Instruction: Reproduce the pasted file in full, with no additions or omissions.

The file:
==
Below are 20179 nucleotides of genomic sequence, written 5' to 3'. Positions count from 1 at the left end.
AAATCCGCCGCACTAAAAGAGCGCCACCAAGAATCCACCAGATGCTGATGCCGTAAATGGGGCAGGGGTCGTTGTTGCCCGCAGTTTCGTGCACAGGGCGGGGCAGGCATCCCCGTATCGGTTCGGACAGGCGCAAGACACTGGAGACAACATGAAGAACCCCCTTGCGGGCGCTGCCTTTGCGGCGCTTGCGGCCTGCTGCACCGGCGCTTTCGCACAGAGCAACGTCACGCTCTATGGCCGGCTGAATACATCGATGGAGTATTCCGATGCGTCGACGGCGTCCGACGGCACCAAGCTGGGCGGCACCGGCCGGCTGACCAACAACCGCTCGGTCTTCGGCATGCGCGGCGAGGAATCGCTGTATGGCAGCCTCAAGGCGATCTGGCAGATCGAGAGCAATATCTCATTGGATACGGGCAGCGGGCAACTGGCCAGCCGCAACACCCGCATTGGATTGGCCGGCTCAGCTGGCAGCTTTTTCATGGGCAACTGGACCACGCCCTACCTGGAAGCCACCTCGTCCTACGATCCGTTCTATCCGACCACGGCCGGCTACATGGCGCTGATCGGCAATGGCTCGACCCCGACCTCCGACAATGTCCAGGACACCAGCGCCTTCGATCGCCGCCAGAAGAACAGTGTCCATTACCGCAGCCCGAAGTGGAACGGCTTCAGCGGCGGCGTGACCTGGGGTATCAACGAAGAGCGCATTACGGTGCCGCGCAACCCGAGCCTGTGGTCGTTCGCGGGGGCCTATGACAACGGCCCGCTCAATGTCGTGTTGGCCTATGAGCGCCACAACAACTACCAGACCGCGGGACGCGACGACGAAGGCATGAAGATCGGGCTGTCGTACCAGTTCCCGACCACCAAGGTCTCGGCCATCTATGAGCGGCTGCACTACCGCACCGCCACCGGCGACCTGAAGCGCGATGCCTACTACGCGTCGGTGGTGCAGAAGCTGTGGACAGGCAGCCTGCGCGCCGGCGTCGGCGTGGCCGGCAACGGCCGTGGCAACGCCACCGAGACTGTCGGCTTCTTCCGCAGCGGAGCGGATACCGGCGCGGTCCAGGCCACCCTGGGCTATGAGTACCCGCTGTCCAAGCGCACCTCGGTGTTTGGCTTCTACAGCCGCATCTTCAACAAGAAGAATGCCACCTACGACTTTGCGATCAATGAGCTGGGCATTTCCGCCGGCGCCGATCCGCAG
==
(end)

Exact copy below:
Below are 20179 nucleotides of genomic sequence, written 5' to 3'. Positions count from 1 at the left end.
AAATCCGCCGCACTAAAAGAGCGCCACCAAGAATCCACCAGATGCTGATGCCGTAAATGGGGCAGGGGTCGTTGTTGCCCGCAGTTTCGTGCACAGGGCGGGGCAGGCATCCCCGTATCGGTTCGGACAGGCGCAAGACACTGGAGACAACATGAAGAACCCCCTTGCGGGCGCTGCCTTTGCGGCGCTTGCGGCCTGCTGCACCGGCGCTTTCGCACAGAGCAACGTCACGCTCTATGGCCGGCTGAATACATCGATGGAGTATTCCGATGCGTCGACGGCGTCCGACGGCACCAAGCTGGGCGGCACCGGCCGGCTGACCAACAACCGCTCGGTCTTCGGCATGCGCGGCGAGGAATCGCTGTATGGCAGCCTCAAGGCGATCTGGCAGATCGAGAGCAATATCTCATTGGATACGGGCAGCGGGCAACTGGCCAGCCGCAACACCCGCATTGGATTGGCCGGCTCAGCTGGCAGCTTTTTCATGGGCAACTGGACCACGCCCTACCTGGAAGCCACCTCGTCCTACGATCCGTTCTATCCGACCACGGCCGGCTACATGGCGCTGATCGGCAATGGCTCGACCCCGACCTCCGACAATGTCCAGGACACCAGCGCCTTCGATCGCCGCCAGAAGAACAGTGTCCATTACCGCAGCCCGAAGTGGAACGGCTTCAGCGGCGGCGTGACCTGGGGTATCAACGAAGAGCGCATTACGGTGCCGCGCAACCCGAGCCTGTGGTCGTTCGCGGGGGCCTATGACAACGGCCCGCTCAATGTCGTGTTGGCCTATGAGCGCCACAACAACTACCAGACCGCGGGACGCGACGACGAAGGCATGAAGATCGGGCTGTCGTACCAGTTCCCGACCACCAAGGTCTCGGCCATCTATGAGCGGCTGCACTACCGCACCGCCACCGGCGACCTGAAGCGCGATGCCTACTACGCGTCGGTGGTGCAGAAGCTGTGGACAGGCAGCCTGCGCGCCGGCGTCGGCGTGGCCGGCAACGGCCGTGGCAACGCCACCGAGACTGTCGGCTTCTTCCGCAGCGGAGCGGATACCGGCGCGGTCCAGGCCACCCTGGGCTATGAGTACCCGCTGTCCAAGCGCACCTCGGTGTTTGGCTTCTACAGCCGCATCTTCAACAAGAAGAATGCCACCTACGACTTTGCGATCAATGAGCTGGGCATTTCCGCCGGCGCCGATCCGCAG